There is a law in most states in the US preventing transporting people in the bed of a pick-up truck, but there are not many states that forbid transporting dogs in the same manner.
Does that mean if the law permits it, we should do it? Around 100 000 dogs die in accidents every year because they travel in the back of a truck unsecured, and more dogs are injured traveling the same way.
Considerations for a Dog In Truck Bed With Cap
Traveling with your dog in the back of a pick-up truck with a cap is decidedly safer than hauling your pup in an open truck bed. There are, however, a few risks involved in it.
Dogs traveling in a truck bed with a topper, be it soft or hard, are prevented from jumping or falling out of the truck.
However, that’s not all. They can still get agitated, injured, or killed if they are not secured in such a big and often slippery space.
Putting down a blanket or a mattress will definitely make your dog more comfortable in the truck bed, sometimes even preventing it from slipping around, but if you have to swerve or abruptly stop, the dog may still slide all over the place with or without the bed and still sustain an injury.
The problem is in the access to your dog as well. While sitting in the cab’s back seat with you, you can easily see your dog, give it a command or even catch it if necessary.
While traveling in the truck bed under a cap, the dog is left to itself until you stop the vehicle and open the back gate.
While having a secure and unmoving dog crate in the back is definitely solving most of the problems, allowing your dog to be stowed away safely for the journey, you still have to make sure your dog is well used to sitting by himself in the back closed in a kennel.
Like the cab, on a hot day, the back can also turn into an oven in an instance. While it is easier to cool down your dog in the cab by opening the windows and letting a lot of air in or simply turning up the A/C, airing out the pick-up bed with a topper is more difficult.
The windows (if you have any that open) are smaller, and the airflow is not as big. There is also no A/C reaching the back.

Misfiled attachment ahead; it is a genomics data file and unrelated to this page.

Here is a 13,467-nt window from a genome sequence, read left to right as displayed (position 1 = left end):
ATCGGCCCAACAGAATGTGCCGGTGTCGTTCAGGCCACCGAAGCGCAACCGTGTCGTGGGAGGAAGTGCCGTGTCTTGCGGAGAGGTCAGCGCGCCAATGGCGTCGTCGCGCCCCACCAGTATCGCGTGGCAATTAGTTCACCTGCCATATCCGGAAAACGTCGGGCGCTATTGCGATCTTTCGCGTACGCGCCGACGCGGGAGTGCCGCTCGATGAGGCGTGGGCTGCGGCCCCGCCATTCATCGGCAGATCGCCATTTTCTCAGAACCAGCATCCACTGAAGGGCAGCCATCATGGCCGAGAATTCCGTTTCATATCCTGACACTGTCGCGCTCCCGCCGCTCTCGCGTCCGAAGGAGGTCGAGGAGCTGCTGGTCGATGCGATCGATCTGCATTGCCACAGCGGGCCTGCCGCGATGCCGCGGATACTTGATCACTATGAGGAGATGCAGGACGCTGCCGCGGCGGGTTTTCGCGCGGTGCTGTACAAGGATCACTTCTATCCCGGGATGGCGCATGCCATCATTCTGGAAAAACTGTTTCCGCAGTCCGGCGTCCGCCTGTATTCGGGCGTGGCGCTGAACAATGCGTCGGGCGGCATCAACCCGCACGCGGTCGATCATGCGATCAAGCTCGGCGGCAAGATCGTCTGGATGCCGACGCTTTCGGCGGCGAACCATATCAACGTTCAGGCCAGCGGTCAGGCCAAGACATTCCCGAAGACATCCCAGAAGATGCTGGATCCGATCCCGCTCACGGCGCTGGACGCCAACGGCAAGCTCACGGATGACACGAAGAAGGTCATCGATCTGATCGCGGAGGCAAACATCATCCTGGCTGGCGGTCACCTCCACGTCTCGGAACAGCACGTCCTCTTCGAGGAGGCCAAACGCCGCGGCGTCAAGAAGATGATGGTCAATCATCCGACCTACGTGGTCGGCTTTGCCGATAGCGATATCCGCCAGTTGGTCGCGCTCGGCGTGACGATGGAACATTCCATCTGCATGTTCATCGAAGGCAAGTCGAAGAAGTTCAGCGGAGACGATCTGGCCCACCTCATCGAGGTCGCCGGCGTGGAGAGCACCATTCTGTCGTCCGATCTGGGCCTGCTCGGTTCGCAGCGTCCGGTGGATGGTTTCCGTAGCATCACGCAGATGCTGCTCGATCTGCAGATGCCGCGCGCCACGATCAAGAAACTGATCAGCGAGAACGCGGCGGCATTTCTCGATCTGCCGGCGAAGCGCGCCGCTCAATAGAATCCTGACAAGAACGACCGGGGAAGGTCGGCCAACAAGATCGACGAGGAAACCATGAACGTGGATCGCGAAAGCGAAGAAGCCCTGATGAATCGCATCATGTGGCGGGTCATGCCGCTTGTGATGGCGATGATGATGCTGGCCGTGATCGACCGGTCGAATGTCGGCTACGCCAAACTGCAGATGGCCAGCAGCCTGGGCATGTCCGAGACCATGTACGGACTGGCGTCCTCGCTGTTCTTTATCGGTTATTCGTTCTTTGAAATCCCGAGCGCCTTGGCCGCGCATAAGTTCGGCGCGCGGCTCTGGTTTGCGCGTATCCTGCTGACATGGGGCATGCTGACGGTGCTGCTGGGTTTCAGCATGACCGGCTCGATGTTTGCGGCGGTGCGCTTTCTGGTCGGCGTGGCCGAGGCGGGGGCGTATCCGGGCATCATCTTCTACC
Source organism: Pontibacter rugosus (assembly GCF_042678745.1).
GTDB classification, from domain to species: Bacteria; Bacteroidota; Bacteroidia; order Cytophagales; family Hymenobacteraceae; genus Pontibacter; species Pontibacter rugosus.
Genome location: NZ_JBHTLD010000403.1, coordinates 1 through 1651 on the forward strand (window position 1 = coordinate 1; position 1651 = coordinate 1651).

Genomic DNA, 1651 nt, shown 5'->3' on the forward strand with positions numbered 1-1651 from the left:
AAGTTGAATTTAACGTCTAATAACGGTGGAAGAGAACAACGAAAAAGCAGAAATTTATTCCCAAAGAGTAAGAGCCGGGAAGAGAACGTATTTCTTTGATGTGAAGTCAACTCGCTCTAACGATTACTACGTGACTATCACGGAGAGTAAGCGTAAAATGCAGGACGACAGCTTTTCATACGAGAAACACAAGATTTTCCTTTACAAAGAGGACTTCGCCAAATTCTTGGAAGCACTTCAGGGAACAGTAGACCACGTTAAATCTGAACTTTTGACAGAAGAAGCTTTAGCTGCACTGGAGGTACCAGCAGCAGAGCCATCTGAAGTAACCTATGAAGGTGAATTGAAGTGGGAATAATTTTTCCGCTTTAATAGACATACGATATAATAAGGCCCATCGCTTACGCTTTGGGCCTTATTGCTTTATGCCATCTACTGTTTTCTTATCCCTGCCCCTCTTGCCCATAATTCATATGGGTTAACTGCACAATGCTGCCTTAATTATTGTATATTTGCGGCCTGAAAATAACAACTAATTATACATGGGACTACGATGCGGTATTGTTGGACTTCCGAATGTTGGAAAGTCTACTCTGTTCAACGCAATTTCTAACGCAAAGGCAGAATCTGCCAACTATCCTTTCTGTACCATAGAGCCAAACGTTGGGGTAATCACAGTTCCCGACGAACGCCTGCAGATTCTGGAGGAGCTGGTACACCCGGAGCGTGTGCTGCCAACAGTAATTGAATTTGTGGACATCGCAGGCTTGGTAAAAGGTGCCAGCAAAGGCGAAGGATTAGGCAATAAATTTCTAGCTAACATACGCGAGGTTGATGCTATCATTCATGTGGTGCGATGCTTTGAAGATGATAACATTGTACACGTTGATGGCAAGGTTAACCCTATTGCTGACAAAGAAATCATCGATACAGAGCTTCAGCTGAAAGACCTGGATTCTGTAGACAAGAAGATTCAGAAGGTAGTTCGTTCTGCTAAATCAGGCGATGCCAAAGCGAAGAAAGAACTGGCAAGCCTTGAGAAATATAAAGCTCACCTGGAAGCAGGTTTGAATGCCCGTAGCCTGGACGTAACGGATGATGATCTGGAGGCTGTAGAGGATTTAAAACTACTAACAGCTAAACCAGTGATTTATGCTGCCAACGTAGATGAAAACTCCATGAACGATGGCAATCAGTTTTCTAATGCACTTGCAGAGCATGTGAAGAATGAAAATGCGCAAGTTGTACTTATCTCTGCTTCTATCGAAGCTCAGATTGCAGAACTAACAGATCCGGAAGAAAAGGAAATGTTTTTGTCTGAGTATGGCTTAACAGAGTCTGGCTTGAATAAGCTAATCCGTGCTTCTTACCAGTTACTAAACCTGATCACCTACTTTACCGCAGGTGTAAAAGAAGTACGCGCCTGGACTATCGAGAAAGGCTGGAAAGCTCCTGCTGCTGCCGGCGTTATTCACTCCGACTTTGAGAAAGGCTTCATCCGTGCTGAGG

There are solutions for this problem, but most of them require certain mods and putting more money into your truck.
Suppose you don’t mind and travel with your dog a lot. In that case, it may be worth looking into some fans for the topper side windows or even making a connection between your cab and the truck bed (ideally, a slider in the cab back window and a slider in the topper’s front window), so the air from the A/C can reach your dog.
As opposed to heat in the summer, cold in the winter also isn’t the nicest for your dog trapped in the back of your truck.
However, it is easier to solve this problem by insulating your truck bed or putting more blankets in your dog’s kennel.
In the worst-case scenario, you can install a small heater inside and keep the windows a little bit open for air circulation. There are a lot of solutions for the deep cycle battery and 12V outlets you can cheaply put in the truck bed so your dog can travel in comfort.
Dogs, in general, love to travel in the car, but you have to remember that even though your pup is happy to stick its head out of your back passenger window in the cab, it may not be as thrilling to travel in the truck bed.
For some dogs, it doesn’t matter if you have a lot of sliders open in your topper – the feeling is still different. They cannot look through the front window, have less light, and, more importantly, are separated from you.
Most dogs that are trained to travel in a kennel or crate are used to being in a confined space for the journey. Others that travel loose may not be so keen on it.
You have to know your dog before you start taking it with you in the truck bed with a cap.
In many states and provinces, transporting an unsecured dog in the back of your pick-up truck is illegal.
Depending on the state, the topper may be the only requirement, but some states require you to cross-tether your dog and put it in a secured container.
States and provinces that have clear laws about dog transport:
- New Hampshire
- Rhode Island
- British Columbia
Some states have unspecific laws and leave it up to the law enforcement officers to determine whether the dog’s means of transport are dangerous and breaking the law. A few, like New Jersey, and Oklahoma, have only cruel transport laws which were created with farm animals in mind, but because of the language used, they also include dogs.
States with unclear dog transport laws:
- New Jersey
- North Dakota
- South Carolina
Whether you go on holiday or hunting, taking your dog with you is a natural thing to do. You try to treat your dog as a family member, so you want it to be safe and comfortable in any situation.
Transporting your dog under the truck bed topper may be legal in most of the US, but whether it is safe enough for your dog, you have to judge for yourself.
It is always nice to have your dog roaming unrestricted and put its head out the window to enjoy the wind, but it is nicer to have your pup safe and sound at the end of the journey.
Sometimes, it’s worth going this extra mile to train your dog to sit in the crate while traveling in the truck bed and install all the commodities to prevent heat and cold from getting in.